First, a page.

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Early Christianity in Egypt

Early Christianity in Egypt

According to tradition, Saint Mark brought Christianity to Egypt in the reign of the Roman emperor Nero in the first century. Some of the early converts to the new faith came from within the Jewish community in Egypt, which represented the largest concentration outside of Palestine at that time.


Christianity spread throughout Egypt within half a century of Saint Mark's arrival in Alexandria, as is clear form the New Testament writings found in Bahnasa in Middle Egypt, which date around the year 200, and a fragment of the Gospel of Saint John, which was found in Upper Egypt. The Gospel is written in Coptic and dates back to the first half of the second century.

Monasticism

In its spread in Egypt, Christianity had seen the development of hermeticism; the voluntary retreat of religious men and women in Egypt. The monastic tradition in fact antedated Christianity in Egypt. The Christian anchorites were distinguished from the jewish ones by the extremes of asceticism the pursued. Such individuals as Anthony (252-357) and Paul (235-341) led lives of total deprivation cut off as much as possible from all human contact.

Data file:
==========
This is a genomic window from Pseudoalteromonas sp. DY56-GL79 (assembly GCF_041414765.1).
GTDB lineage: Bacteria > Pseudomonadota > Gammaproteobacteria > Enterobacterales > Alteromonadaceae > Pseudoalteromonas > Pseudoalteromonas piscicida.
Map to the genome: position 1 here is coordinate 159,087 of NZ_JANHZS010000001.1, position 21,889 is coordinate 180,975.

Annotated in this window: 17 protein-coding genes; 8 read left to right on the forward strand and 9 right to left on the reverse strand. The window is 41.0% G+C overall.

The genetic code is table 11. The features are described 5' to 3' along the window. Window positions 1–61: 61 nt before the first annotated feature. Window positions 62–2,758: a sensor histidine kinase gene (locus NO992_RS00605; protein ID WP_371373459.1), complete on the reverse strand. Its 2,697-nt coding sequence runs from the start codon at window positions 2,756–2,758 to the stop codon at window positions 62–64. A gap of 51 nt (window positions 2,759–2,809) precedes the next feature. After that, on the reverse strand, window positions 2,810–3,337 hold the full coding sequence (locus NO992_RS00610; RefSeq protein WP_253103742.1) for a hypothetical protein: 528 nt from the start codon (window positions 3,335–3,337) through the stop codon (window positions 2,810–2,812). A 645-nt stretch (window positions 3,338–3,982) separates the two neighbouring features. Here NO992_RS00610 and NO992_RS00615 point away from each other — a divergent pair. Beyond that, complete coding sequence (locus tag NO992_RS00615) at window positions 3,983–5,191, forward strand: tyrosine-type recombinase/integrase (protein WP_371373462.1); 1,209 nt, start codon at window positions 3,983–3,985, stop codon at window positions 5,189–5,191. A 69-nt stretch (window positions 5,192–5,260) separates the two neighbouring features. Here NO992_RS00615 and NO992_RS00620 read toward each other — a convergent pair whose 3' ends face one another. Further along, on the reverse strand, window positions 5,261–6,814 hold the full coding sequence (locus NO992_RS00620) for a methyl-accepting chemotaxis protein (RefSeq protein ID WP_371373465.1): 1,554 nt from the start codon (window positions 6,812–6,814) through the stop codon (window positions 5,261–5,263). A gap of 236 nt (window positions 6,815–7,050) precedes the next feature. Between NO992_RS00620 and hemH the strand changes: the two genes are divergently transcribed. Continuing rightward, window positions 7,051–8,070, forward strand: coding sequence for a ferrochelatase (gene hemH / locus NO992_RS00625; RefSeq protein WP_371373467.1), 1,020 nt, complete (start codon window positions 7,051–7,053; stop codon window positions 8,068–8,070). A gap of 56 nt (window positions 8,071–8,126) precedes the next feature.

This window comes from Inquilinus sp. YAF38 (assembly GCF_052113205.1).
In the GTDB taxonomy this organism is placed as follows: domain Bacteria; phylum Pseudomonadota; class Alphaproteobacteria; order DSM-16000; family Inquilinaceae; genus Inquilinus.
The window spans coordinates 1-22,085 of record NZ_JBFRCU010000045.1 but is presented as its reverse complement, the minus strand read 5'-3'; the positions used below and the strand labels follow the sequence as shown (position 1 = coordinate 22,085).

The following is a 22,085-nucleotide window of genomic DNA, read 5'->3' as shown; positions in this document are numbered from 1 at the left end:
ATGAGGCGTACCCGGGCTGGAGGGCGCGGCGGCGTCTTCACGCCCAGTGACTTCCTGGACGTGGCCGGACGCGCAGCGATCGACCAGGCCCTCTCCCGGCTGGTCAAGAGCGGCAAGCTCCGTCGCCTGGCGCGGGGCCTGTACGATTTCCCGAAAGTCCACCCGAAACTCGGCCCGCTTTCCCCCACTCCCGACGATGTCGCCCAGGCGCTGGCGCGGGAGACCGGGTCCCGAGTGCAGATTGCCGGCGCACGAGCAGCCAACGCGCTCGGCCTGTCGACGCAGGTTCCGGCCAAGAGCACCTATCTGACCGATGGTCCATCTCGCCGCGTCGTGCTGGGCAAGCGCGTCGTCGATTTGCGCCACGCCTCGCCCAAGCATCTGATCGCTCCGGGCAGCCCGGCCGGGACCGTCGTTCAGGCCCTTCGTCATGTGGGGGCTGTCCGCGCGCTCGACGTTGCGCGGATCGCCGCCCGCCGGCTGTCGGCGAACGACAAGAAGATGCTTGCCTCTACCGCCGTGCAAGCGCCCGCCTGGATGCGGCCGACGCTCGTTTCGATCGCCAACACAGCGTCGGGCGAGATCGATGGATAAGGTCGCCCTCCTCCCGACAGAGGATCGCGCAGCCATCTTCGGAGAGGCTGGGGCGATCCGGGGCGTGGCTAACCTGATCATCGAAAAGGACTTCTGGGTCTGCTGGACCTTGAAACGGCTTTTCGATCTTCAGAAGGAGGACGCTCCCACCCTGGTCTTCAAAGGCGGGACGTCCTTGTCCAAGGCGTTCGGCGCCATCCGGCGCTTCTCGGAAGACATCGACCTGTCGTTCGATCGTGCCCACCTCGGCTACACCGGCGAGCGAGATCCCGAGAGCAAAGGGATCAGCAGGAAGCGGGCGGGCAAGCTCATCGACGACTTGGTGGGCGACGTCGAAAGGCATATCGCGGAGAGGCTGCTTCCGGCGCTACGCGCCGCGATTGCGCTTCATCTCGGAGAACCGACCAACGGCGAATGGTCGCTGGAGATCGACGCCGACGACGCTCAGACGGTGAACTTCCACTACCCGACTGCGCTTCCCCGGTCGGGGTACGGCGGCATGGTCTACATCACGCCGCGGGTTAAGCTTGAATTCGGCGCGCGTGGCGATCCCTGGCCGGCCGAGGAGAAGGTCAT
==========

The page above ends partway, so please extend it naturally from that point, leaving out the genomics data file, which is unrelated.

In the 4th century, monasticism developed as an organized movement under the direction of Pachomius. Pachomius gathered monks into religious communities under strict discipline and the direction of a spiritual head. These communities located in both urban and rural settings. They had two forms; monasteries where the monks lived together as a group, and Lauras cells isolated from the main monastery physically but under its jurisdiction.

Aside from their religious and theological role, the monasteries became in time a part of the Egyptian economy during the Christian era, producing items which its quality were highly priced. By the time of the Muslim conquest the monasteries had also assumed a role in local administration as tax collectors and overseers of government policy in rural areas.

Coptic monasteries survived down to modern times as places of contemplation, learning, scholarship and retreat, though in the twentieth century far fewer young men have been drawn into the monastic life.

Last Updated on Sunday 16th January 2011

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